Andrew M. Gulick PhD

Andrew Gulick

Andrew M. Gulick
PhD

Associate Professor

Department of Structural Biology

Jacobs School of Medicine & Biomedical Sciences


Specialty/Research Focus

Microbial Pathogenesis; Microbiology; Protein Function and Structure; Proteins and metalloenzymes; Structural Biology; X-ray Crystallography

Contact Information
Jacobs School of Medicine and Biomedical Sciences
955 Main St
Buffalo, NY 14203-1121
Phone: (716)829-3696
amgulick@buffalo.edu



Professional Summary:

My research program aims to understand how bacteria produce natural products, small molecules that are secreted from the cell to adapt to diverse environments. These molecules allow the bacteria to compete with other microbes or, in the host-pathogen setting, to establish or exacerbate an infection. Natural product biosynthesis may therefore serve as a target for antimicrobial development.

My lab uses a variety of techniques to examine these pathways. A core approach is to use X-ray crystallography to determine the molecular structure of proteins that catalyze important steps in natural product biosynthesis. Structural observations are tested and validated using biochemical techniques to examine the catalytic reactions. Finally, molecular and cellular techniques are used to examine biosynthetic gene cluster activity in the cell. These studies will inform efforts to engineer enzymes to produce novel natural product and identify new products of previously uncharacterized pathways.

I have a long-standing interest in the Nonribosomal Peptide Synthetases (NRPSs), a family of large, multidomain enzymes that produce important peptide natural products like the antibiotic vancomycin or the anticancer agent bleomycin. NRPSs operate like an assembly line in which the nascent peptide is attached to a carrier domain that shuttles the synthetic intermediates to neighboring catalytic domains. The carrier and catalytic domains are often joined in a single polypeptide that is thousands of residues in length. By examine the crystal structures of large NRPS proteins, we have determined some of the features that enable this fascinating biosynthetic mechanism.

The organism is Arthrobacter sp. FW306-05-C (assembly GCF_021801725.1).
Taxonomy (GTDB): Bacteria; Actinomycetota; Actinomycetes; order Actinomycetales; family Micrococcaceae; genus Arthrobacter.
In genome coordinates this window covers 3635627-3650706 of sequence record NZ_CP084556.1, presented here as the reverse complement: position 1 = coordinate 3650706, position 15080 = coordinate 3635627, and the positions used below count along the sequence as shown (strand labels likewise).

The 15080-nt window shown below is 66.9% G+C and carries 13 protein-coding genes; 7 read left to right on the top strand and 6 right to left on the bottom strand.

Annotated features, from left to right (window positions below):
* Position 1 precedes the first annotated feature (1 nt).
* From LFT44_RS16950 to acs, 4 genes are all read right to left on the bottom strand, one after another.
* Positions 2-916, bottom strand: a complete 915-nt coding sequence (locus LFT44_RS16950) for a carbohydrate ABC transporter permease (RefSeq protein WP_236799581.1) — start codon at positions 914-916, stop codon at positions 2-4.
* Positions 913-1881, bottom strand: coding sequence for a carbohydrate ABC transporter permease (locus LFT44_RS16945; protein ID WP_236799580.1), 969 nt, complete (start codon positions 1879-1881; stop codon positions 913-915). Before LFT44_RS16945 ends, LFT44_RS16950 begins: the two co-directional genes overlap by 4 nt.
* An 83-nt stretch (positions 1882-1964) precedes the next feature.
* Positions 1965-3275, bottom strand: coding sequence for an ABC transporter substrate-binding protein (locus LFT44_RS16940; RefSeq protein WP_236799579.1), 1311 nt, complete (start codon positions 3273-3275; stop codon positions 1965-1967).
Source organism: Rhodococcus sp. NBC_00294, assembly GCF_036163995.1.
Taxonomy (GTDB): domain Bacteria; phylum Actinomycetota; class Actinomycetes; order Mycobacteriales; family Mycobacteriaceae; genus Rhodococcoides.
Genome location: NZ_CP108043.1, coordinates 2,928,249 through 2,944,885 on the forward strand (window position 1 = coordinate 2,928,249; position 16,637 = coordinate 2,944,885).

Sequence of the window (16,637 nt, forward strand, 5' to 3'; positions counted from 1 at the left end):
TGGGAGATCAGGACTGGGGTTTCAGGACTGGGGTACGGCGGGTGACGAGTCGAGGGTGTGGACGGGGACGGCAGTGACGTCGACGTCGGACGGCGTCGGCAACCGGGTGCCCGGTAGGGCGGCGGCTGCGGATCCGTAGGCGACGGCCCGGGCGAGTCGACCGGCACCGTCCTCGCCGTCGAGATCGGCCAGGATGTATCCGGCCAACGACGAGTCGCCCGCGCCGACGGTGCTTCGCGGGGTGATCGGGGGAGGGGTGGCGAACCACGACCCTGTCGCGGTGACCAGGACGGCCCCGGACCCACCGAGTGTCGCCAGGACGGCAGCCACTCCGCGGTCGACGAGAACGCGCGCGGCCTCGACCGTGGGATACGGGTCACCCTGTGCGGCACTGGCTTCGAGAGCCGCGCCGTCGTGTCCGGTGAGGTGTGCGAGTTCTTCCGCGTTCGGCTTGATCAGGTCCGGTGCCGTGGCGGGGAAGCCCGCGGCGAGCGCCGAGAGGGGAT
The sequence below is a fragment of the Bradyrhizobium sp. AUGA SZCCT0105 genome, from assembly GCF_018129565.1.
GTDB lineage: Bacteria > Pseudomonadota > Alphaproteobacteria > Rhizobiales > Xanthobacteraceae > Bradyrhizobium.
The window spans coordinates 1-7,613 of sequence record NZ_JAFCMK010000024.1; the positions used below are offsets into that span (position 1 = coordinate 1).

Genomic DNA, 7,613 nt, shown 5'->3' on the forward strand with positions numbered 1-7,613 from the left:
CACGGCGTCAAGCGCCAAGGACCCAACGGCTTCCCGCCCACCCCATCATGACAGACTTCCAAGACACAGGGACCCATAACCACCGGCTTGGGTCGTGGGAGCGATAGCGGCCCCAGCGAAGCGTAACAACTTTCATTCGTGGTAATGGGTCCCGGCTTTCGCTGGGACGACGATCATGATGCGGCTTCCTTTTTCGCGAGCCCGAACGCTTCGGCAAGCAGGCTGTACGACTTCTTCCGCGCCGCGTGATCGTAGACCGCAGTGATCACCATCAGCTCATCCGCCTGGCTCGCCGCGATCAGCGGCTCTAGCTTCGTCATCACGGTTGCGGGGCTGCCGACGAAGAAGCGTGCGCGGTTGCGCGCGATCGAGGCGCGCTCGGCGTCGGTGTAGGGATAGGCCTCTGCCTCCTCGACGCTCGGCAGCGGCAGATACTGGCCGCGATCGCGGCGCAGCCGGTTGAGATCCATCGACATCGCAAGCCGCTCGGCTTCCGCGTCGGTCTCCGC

Many NRPS products are siderophores, small molecules that bind iron and are required for growth in the pathogenic environment. My lab also studies aerobactin, an NRPS-independent siderophore pathway that is a virulence factor for hypervirulent Klebsiella pneumoniae. We have biochemically and structurally characterized the aerobactin biosynthetic pathway and have developed an approach to find inhibitors of aerobactin biosynthesis that may be tools to probe the pathway chemically to inhibit growth of this human pathogen.

Education and Training:

  • PhD, Experimental Oncology and Biochemistry, University of Wisconsin (1995)
  • BS, Biochemistry, Brown University (1989)
  • Postdoctoral Fellow, Biochemistry, University of Wisconsin

Employment:

  • Associate Professor, Structural Biology, University at Buffalo (2018-present)
  • VP for Research, Hauptman-Woodward Institute (2015–2017)
  • Principal Research Scientist, Hauptman-Woodward Institute (2012–2017)
  • Research Assistant Professor, Structural Biology, University at Buffalo (2001–2017)
  • Senior Research Scientist, Hauptman-Woodward Institute (2007–2012)
  • Research Scientist, Hauptman-Woodward Institute (2001–2007)